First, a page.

“Leaders often say that their organization’s greatest asset is its people — but in reality, this is only true when those employees are fully engaged in their jobs.”
This sentence from the Gallup report, State of the Global Workplace, sums up the relevance of engagement management today in companies worldwide.
This report shows how employee engagement directly affects their performance, leading to improvements across many critical factors for the company such as customer perception, productivity, sales volumes, absenteeism and more.
Engagement also directly impacts other key issues such as workforce motivation or the company’s capacity for employee retention. Yet this report also revealed that only 13% of employees worldwide were engaged with their organizations, so engagement management has become the top priority of CEOs worldwide.
In previous articles, we analyzed various aspects of engagement management. This time we would like to discuss different components, categories and items of measurement in engagemen management using the work of various academics and analysts.
One of the first observations made when analyzing engagement came from John P. Meyer and Natalie Allen in 1991, when there was barely any talk about engagement in business. Back then, the term "employee commitment" was used as in "How much do I want to be here?" The academics started out with a psychological analysis of commitment which interpreted (a) the employee's relationship with the organization and (b) the implications for the employee’s decision to continue within it.
These authors differentiate three separable components of organizational commitment:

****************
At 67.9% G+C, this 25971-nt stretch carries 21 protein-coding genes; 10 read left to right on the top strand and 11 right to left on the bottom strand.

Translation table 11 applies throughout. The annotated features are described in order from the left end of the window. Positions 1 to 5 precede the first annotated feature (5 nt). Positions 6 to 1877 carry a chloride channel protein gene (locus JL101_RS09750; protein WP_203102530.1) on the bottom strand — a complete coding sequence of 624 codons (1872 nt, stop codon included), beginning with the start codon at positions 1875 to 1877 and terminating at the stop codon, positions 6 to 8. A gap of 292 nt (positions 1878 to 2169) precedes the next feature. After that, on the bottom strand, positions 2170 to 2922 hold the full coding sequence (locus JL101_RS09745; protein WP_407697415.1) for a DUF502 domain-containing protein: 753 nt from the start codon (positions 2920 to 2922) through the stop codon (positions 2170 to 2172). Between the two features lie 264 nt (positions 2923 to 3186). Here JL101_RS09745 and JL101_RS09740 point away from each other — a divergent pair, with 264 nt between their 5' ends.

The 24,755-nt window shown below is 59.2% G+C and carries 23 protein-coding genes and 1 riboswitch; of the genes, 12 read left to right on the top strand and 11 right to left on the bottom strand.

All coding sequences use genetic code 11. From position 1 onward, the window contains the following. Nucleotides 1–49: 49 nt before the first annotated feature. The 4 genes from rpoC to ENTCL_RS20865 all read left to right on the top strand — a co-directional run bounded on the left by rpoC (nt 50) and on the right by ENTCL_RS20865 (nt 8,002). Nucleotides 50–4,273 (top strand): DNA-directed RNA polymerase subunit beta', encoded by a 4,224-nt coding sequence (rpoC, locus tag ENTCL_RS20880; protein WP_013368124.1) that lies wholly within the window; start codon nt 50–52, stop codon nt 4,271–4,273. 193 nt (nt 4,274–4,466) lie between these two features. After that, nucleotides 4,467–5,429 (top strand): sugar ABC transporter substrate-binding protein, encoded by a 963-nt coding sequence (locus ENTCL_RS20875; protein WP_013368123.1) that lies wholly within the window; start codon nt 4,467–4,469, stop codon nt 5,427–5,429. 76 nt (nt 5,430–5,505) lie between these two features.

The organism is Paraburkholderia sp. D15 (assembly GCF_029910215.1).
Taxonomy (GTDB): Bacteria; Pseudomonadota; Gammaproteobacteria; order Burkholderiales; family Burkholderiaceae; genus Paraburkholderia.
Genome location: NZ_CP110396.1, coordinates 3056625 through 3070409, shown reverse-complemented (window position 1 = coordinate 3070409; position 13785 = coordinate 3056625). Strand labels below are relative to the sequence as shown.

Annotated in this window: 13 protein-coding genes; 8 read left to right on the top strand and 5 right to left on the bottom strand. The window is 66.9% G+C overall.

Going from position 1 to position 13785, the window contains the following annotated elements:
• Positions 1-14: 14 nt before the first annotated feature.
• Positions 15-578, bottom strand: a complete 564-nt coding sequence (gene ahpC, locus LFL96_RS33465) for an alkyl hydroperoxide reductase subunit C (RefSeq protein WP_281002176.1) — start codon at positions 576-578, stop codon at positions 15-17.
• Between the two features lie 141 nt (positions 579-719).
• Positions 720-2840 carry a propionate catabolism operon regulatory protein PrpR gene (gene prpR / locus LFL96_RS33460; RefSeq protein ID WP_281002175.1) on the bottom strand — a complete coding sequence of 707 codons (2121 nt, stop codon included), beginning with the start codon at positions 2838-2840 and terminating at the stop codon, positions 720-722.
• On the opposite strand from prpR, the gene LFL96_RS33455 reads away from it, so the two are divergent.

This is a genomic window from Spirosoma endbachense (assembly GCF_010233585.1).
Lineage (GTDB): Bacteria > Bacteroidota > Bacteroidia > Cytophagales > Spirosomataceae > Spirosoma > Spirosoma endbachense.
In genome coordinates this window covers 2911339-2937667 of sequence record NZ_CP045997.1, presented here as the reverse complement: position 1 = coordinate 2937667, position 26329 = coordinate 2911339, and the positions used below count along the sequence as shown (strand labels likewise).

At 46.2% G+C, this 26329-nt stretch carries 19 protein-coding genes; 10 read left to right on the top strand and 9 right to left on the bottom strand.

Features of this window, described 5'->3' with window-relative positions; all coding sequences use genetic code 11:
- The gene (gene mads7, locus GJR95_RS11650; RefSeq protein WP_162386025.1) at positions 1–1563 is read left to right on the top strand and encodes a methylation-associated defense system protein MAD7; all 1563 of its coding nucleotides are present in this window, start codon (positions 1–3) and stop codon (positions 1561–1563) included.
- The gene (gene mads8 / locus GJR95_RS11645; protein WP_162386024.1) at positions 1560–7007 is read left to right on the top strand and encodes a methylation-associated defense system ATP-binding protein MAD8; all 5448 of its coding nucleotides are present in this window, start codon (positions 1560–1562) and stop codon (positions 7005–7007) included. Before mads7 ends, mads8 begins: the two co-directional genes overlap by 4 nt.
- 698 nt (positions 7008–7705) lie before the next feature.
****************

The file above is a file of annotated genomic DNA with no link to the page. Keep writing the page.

- Affective commitment: refers to the emotional attachment, identification and involvement with the organization. Employees with a strong affective commitment still belong to the company because they want to.
- Continuance commitment: refers to the awareness of the costs involved when leaving the organization. It is a major bond they stay within the organization because they need it.
- Normative commitment: reflects a sense of obligation to belong to the organization. Employees with this type of commitment feel they must stay with the company out of a moral duty.
Although the term engagement first appeared in the nineties as mentioned earlier, it is not until the next decade when we see it develop into"employee engagement" today, understood as "Do I feel that my work matters and will I invest discretionary effort?" This definition emerged from various academics and organizations like Gallup, as already mentioned. It is worth noting that the term has continued to evolve since the decade marked by 2010, and now we are talking about "sustainable engagement",understanding this as "Am I enabled and supported to do my best work?"
When talking about engagement, usually the various factors that shape it are grouped into basic categories. Gartner identifies 5 basic categories for engagement in the report "Measuring Employee Engagement: Past, Present & Future" *:
- Current job understanding— The extent to which the employee believes they know what is required to perform well in their current position, and that they have received the right training, coaching, tools and resources to be successful.
- Relationship with the direct supervisor— The extent to which the employee believes they have a good relationship with their manager; and that their manager understands their job and the issues they are facing, and removes obstacles that may inhibit competent performance, and is looking out for their future growth and development.
- Perception of senior leadership— The extent to which the employee believes that the senior leaders of the organization are capable and moving the organization toward a better future (such as market dominance, achievement of financial targets, or accomplishment of the organization's mission).